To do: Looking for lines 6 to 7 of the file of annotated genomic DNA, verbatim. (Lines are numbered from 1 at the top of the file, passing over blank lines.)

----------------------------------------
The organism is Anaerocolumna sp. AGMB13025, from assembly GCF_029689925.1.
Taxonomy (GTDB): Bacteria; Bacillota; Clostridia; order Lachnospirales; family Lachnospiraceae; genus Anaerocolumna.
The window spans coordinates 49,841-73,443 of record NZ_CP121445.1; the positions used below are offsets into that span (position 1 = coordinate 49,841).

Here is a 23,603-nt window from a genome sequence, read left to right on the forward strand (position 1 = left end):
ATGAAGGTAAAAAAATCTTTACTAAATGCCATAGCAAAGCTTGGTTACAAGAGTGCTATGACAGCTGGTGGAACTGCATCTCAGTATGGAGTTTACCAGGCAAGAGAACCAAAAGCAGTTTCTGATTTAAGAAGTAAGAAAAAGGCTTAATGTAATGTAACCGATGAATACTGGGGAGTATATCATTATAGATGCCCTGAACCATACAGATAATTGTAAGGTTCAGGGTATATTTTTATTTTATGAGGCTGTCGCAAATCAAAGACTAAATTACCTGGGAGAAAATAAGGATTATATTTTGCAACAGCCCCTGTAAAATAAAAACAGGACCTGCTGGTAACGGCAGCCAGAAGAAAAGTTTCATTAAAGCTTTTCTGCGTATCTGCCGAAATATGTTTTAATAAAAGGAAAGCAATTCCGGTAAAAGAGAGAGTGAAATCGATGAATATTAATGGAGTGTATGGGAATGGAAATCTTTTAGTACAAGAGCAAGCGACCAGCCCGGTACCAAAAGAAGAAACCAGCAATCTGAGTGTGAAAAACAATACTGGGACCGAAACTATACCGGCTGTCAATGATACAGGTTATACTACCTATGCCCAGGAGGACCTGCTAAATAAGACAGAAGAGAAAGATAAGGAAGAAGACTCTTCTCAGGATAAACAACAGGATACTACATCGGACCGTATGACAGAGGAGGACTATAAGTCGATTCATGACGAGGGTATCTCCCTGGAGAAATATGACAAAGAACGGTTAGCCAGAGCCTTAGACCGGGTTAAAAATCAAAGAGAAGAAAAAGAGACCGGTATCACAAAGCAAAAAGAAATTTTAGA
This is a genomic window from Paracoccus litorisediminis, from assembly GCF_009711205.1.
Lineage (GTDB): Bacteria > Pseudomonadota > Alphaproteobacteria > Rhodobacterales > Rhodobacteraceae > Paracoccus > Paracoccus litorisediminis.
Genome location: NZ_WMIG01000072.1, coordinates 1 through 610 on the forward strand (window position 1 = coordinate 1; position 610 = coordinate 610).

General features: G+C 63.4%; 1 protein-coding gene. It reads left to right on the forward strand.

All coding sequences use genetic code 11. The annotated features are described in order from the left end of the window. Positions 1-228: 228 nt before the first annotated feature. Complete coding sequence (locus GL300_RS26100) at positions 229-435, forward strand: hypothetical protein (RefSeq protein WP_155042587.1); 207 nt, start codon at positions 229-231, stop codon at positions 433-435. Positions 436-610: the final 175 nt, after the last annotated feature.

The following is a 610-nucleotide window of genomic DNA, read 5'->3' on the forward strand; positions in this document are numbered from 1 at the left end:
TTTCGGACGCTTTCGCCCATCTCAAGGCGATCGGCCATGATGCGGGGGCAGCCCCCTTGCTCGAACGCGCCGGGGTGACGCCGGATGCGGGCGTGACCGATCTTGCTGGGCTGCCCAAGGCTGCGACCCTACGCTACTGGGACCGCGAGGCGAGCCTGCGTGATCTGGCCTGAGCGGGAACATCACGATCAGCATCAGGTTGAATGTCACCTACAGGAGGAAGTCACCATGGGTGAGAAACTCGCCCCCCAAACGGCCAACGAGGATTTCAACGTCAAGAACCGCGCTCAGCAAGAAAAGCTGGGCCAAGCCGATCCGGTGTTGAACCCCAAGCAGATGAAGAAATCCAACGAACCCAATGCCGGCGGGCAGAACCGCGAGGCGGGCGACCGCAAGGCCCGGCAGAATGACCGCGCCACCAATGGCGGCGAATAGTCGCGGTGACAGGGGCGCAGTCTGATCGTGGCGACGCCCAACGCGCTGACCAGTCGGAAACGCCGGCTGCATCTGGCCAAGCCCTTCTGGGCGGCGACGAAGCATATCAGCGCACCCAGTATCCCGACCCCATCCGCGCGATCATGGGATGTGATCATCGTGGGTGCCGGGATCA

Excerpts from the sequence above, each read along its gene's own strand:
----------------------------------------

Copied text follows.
This is a genomic window from Paracoccus litorisediminis, from assembly GCF_009711205.1.
Lineage (GTDB): Bacteria > Pseudomonadota > Alphaproteobacteria > Rhodobacterales > Rhodobacteraceae > Paracoccus > Paracoccus litorisediminis.